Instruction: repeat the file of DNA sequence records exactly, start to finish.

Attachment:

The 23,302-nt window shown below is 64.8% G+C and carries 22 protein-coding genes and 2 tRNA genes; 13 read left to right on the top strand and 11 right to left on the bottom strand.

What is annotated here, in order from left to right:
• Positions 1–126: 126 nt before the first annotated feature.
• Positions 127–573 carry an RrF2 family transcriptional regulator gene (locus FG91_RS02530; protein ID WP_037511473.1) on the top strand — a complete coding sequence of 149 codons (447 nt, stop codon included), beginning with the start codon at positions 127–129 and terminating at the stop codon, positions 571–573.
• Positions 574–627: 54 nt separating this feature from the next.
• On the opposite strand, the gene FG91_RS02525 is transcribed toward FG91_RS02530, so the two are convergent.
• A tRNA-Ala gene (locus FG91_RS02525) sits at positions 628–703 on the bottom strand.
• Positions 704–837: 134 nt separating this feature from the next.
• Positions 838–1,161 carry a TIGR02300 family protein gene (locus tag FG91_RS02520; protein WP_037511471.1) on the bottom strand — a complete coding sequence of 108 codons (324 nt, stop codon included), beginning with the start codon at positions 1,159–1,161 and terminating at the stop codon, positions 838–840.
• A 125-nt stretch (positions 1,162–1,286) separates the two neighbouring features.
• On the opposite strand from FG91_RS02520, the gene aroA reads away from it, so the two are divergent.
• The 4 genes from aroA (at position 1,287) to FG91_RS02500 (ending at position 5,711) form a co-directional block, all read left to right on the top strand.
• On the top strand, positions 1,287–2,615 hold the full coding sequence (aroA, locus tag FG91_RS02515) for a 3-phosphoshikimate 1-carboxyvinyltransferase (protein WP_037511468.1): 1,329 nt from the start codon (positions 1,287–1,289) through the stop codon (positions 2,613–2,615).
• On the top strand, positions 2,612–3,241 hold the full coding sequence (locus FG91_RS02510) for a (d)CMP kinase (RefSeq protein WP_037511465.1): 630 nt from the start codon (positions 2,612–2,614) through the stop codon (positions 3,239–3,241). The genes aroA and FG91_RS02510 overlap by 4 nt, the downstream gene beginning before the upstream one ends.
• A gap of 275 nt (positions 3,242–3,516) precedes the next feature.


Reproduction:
The 23,302-nt window shown below is 64.8% G+C and carries 22 protein-coding genes and 2 tRNA genes; 13 read left to right on the top strand and 11 right to left on the bottom strand.

What is annotated here, in order from left to right:
• Positions 1–126: 126 nt before the first annotated feature.
• Positions 127–573 carry an RrF2 family transcriptional regulator gene (locus FG91_RS02530; protein ID WP_037511473.1) on the top strand — a complete coding sequence of 149 codons (447 nt, stop codon included), beginning with the start codon at positions 127–129 and terminating at the stop codon, positions 571–573.
• Positions 574–627: 54 nt separating this feature from the next.
• On the opposite strand, the gene FG91_RS02525 is transcribed toward FG91_RS02530, so the two are convergent.
• A tRNA-Ala gene (locus FG91_RS02525) sits at positions 628–703 on the bottom strand.
• Positions 704–837: 134 nt separating this feature from the next.
• Positions 838–1,161 carry a TIGR02300 family protein gene (locus tag FG91_RS02520; protein WP_037511471.1) on the bottom strand — a complete coding sequence of 108 codons (324 nt, stop codon included), beginning with the start codon at positions 1,159–1,161 and terminating at the stop codon, positions 838–840.
• A 125-nt stretch (positions 1,162–1,286) separates the two neighbouring features.
• On the opposite strand from FG91_RS02520, the gene aroA reads away from it, so the two are divergent.
• The 4 genes from aroA (at position 1,287) to FG91_RS02500 (ending at position 5,711) form a co-directional block, all read left to right on the top strand.
• On the top strand, positions 1,287–2,615 hold the full coding sequence (aroA, locus tag FG91_RS02515) for a 3-phosphoshikimate 1-carboxyvinyltransferase (protein WP_037511468.1): 1,329 nt from the start codon (positions 1,287–1,289) through the stop codon (positions 2,613–2,615).
• On the top strand, positions 2,612–3,241 hold the full coding sequence (locus FG91_RS02510) for a (d)CMP kinase (RefSeq protein WP_037511465.1): 630 nt from the start codon (positions 2,612–2,614) through the stop codon (positions 3,239–3,241). The genes aroA and FG91_RS02510 overlap by 4 nt, the downstream gene beginning before the upstream one ends.
• A gap of 275 nt (positions 3,242–3,516) precedes the next feature.